Affordable Care Act's effects on Hawaii

Published: Jun. 28, 2012 at 6:36 PM HST|Updated: Jun. 29, 2012 at 7:30 AM HST
Email This Link
Share on Pinterest
Share on LinkedIn

HONOLULU (HawaiiNewsNow)

We wanted to know how Hawaii is specifically affected by today's high court decision on the Affordable Care Act - and how folks here feel about it.

One-third of the 10,000 patients who use Kokua Kalihi Valley community health center each year either don't have insurance or are underinsured. So, the Supreme Court's ruling came as welcome news.

"More of our patients and our clients will be able to qualify for insurance under the new health exchange," explains the center's Maternal Child Health Director, Doris Segal Matsunaga.

For Segal-Matsunaga, it's also personal. Her 22 year old daughter is insured on her health plan, and overturning the law would have left her without coverage. "If, God forbid, she were to get into an accident and she were to need serious care, my family, like all families, would do whatever it took, and those kind of medical bills can bankrupt a family."

Since Obamacare became law in March 2010, the U.S. Department of Health and Human Services says at least 6,000 young adults in Hawaii - under age 26 and without their own job-based insurance - have gained coverage on their parents' plans.

Also, as of April of this year, DHHS says 107 previously uninsured Hawaii residents – who were locked out of coverage because of pre-existing conditions - are now insured. And Hawaii's Medicare patients have saved almost $15 million on prescription drugs.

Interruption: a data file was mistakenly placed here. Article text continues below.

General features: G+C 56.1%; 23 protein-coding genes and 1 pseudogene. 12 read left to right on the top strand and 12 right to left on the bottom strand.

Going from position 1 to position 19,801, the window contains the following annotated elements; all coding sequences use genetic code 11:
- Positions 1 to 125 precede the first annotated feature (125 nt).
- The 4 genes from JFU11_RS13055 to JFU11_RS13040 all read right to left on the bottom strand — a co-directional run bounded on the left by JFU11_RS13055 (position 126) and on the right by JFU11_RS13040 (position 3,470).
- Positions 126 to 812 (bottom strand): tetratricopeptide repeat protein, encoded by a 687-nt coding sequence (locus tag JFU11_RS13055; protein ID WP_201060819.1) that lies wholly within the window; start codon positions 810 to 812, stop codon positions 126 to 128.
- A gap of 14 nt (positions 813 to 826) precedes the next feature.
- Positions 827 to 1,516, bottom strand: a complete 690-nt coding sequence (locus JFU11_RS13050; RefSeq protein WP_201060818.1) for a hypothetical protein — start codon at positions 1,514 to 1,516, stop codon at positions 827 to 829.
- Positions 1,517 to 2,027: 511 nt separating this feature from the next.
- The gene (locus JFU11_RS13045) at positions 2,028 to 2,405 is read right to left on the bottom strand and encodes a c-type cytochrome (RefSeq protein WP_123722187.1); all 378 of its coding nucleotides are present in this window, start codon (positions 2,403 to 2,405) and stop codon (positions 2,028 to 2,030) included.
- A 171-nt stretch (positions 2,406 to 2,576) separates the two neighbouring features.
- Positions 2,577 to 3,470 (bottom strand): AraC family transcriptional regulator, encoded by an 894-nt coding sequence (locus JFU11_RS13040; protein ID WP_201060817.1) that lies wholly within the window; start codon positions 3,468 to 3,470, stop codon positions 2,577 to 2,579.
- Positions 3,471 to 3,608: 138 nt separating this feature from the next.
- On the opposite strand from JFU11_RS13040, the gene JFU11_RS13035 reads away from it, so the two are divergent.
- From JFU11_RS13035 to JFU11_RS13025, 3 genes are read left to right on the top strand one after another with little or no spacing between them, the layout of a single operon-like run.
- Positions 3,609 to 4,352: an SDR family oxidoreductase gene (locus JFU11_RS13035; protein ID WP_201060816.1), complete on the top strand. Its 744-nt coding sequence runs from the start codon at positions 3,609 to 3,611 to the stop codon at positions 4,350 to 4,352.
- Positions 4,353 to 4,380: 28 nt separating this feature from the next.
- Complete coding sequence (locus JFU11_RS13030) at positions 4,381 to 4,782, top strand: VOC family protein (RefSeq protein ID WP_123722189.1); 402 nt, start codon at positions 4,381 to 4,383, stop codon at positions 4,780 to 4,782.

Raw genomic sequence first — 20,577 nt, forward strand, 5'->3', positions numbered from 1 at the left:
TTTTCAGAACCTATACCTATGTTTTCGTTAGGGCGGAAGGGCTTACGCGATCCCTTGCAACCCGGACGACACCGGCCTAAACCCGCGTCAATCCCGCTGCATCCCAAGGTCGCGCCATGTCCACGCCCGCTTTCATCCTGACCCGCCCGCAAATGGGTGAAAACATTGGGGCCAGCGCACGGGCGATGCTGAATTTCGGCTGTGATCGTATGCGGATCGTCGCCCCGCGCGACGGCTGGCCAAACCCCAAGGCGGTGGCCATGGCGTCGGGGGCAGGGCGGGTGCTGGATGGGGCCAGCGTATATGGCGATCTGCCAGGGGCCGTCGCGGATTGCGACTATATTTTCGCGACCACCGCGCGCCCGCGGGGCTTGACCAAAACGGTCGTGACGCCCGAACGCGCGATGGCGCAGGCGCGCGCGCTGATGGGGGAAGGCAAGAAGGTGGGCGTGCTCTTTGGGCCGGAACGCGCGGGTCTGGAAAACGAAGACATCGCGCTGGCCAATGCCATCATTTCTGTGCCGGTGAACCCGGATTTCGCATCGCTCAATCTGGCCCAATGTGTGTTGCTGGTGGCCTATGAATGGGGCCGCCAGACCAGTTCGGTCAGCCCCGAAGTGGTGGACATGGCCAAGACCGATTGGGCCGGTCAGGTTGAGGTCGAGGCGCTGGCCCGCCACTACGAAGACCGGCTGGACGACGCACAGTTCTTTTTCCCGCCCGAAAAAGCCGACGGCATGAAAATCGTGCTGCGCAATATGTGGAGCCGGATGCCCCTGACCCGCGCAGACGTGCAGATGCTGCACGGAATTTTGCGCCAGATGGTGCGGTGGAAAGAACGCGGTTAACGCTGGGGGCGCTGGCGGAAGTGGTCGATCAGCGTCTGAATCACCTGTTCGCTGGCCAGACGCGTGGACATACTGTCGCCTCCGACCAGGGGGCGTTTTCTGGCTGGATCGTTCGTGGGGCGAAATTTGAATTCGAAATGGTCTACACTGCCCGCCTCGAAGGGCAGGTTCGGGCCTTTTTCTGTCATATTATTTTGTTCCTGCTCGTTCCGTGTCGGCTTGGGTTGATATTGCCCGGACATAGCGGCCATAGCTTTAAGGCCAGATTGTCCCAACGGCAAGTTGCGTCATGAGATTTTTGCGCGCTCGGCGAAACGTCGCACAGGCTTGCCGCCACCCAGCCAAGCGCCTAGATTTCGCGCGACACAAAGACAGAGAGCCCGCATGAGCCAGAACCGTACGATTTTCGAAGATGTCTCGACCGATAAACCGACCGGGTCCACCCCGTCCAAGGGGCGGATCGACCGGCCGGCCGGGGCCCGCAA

But not everyone is cheering, and the ruling is a bitter pill for some to swallow. A CBS News poll taken earlier this month found nearly seven in 10 Americans wanted the High Court to strike down all of the law or at least the individual mandate.

"I was really disappointed." Lauren Berghell volunteers with Hawaii's Republican party. The 27 year old doesn't feel the government should force healthcare on people. "It's only constitutional if the mandate is ruled as a tax, and if you recall, a couple of years ago in 2009, Obama declared that this was not a tax, in any way, absolutely not a tax, and lo and behold, it really is a tax," says Berghell.

While this is a big victory for President Obama, Berghell says it's also energized opponents to vote for Mitt Romney.

For more specific details on how the Affordable Care Act affects Hawaii, head to the DHHS website,

Copyright 2012 Hawaii News Now. All rights reserved.